Crème De La mer


Posted on April 10th, by staff in Products, Rejections, Reviews. 18 comments

Crème De La mer

By Sarah Scotford

I’m not sure how or when my obsession with wanting to try Crème De La mer started, but it did, and I wanted it bad. I wanted to know just what was so special about this so-called “miracle broth”

It was on a working trip to London and my first time at the world renowned Harrords where I purchased my first jar. I remember feeling the wrinkles melt from my face second the clerk handed over my little miracle jar. I couldn’t wait to get home and begin my application.

But what is it about this cream that has major celebrities and hoards of people flocking after it with huge claims of perfection and a huge price tag to boot.

Crème de la Mers story is this; it was originally developed by NASA scientist Max Huber to treat and cure his severe chemical burns, which he sustained in an accidental explosion during an experiment. Dr. Huber sold and marketed this product himself. After his death, his daughter continued selling the cream until Estée Lauder purchased the rights to manufacture and distribute it.

Interestingly enough, the second and third ingredients in Crème de la Mers Ultra Rich crème (mineral oil and petrolatum) also have a similar “burn” story behind them.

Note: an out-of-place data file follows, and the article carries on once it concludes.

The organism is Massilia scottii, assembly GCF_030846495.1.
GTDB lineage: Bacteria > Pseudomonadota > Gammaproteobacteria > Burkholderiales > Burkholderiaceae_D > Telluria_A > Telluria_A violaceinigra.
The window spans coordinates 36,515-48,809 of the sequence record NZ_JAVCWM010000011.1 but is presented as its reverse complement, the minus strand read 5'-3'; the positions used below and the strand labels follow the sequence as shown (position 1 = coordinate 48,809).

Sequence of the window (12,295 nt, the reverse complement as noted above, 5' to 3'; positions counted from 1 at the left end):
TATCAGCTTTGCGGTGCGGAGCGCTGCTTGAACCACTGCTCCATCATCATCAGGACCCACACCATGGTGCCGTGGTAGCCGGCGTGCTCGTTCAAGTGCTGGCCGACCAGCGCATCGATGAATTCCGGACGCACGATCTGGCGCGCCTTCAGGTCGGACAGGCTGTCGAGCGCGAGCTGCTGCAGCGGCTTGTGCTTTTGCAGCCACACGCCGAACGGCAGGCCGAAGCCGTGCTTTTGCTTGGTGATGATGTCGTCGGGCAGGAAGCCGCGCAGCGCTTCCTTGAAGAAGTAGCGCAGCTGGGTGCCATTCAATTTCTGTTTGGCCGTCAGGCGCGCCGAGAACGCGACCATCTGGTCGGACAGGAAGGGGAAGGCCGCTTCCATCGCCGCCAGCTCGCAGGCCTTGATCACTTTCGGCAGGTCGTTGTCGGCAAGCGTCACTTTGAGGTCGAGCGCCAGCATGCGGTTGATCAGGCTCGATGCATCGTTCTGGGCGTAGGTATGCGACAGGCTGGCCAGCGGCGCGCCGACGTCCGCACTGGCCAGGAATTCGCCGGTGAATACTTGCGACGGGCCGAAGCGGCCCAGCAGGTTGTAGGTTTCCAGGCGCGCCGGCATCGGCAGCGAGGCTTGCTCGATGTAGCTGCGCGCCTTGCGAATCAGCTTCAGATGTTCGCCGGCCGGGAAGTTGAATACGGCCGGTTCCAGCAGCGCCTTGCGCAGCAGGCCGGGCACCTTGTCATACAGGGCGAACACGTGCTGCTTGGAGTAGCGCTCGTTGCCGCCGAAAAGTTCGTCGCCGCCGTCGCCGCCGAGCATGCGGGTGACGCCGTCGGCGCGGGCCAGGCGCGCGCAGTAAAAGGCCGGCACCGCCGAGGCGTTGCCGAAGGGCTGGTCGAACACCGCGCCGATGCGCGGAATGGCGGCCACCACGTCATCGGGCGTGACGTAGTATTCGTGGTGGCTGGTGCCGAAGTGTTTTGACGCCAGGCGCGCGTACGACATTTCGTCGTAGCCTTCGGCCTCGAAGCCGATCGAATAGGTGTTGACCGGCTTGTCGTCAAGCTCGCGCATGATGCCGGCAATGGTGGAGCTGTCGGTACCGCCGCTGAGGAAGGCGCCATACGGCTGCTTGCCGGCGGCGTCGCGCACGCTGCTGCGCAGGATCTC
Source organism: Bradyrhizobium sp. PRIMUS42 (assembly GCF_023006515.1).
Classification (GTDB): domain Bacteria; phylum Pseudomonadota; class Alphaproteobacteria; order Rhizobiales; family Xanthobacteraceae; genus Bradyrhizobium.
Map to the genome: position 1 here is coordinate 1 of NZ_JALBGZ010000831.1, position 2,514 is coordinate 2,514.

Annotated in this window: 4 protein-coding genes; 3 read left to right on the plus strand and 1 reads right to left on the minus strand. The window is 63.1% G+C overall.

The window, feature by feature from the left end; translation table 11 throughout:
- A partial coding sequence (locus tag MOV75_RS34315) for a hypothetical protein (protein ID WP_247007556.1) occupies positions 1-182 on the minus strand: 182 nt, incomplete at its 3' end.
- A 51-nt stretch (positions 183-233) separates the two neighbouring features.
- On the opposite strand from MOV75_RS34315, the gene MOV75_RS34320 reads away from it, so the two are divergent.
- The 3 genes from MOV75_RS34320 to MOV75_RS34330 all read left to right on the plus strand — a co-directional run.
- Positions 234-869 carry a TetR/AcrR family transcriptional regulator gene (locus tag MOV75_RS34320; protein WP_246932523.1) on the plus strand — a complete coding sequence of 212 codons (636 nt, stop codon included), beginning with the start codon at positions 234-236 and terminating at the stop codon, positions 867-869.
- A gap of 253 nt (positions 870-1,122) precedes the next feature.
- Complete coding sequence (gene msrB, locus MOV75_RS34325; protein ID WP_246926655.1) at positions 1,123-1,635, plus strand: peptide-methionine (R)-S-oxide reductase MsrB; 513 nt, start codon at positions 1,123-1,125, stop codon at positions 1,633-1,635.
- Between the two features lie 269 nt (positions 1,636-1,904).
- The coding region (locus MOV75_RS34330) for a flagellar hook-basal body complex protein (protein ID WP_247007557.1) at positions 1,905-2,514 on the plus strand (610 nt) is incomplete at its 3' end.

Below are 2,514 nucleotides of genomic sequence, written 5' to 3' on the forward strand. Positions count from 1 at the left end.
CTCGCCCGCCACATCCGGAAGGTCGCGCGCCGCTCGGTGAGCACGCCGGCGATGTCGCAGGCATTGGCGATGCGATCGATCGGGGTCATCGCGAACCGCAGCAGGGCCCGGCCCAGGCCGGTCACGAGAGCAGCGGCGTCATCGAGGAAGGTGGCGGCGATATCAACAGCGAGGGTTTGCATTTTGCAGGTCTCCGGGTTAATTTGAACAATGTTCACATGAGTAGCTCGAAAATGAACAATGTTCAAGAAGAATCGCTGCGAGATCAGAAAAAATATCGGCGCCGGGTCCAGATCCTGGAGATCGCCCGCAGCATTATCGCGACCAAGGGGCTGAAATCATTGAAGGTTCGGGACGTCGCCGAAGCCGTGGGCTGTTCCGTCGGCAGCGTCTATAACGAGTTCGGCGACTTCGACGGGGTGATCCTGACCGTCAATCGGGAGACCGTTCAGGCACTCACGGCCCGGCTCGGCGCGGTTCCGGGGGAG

Petrolatum (petroleum jelly) was discovered in 1859, the creator traveled NY demonstrating the product by burning his skin with acid or an open flame, then spreading the ointment on his injuries and showing his past injuries healed. This Creator (Robert Chesebrough) opened his first factory in 1870 in Brooklyn using the name Vaseline.

Mineral oil and petrolatum are known to be efficacious in wound healing, and are also among the most effective moisturizing ingredients available. Their effectiveness in accelerating wound healing stems from it’s sealing effect on cuts and burns, which inhibits germs from getting into the wound and keeps the injured area supple by preventing the skin’s moisture from evaporating.

Interestingly enough, La Mer in the past was affordable and could be purchased from pharmacy stores, until the brand was purchased by Estée Lauder, after which it became a high-end brand.

So is it really worth the hefty price tag?

I must say, I did enjoy using my crème (well, the 20 applications or so that came from that little jar) But I also feel like I could get the same effects by being more aware of what’s inside the jar and how much money I’m just actually throwing away on marketing and branding. It pays to do a little research.

Tips

 

Read skincare labels. The top four ingredients in La Mer are seaweed algae extract, mineral oil, petrolatum, and glycerin. It’s a basic formula and contains none of the gold standard ingredients, discussed here.

 



About the Author Sarah Scotford is a Canadian model, actress, and makeup artist.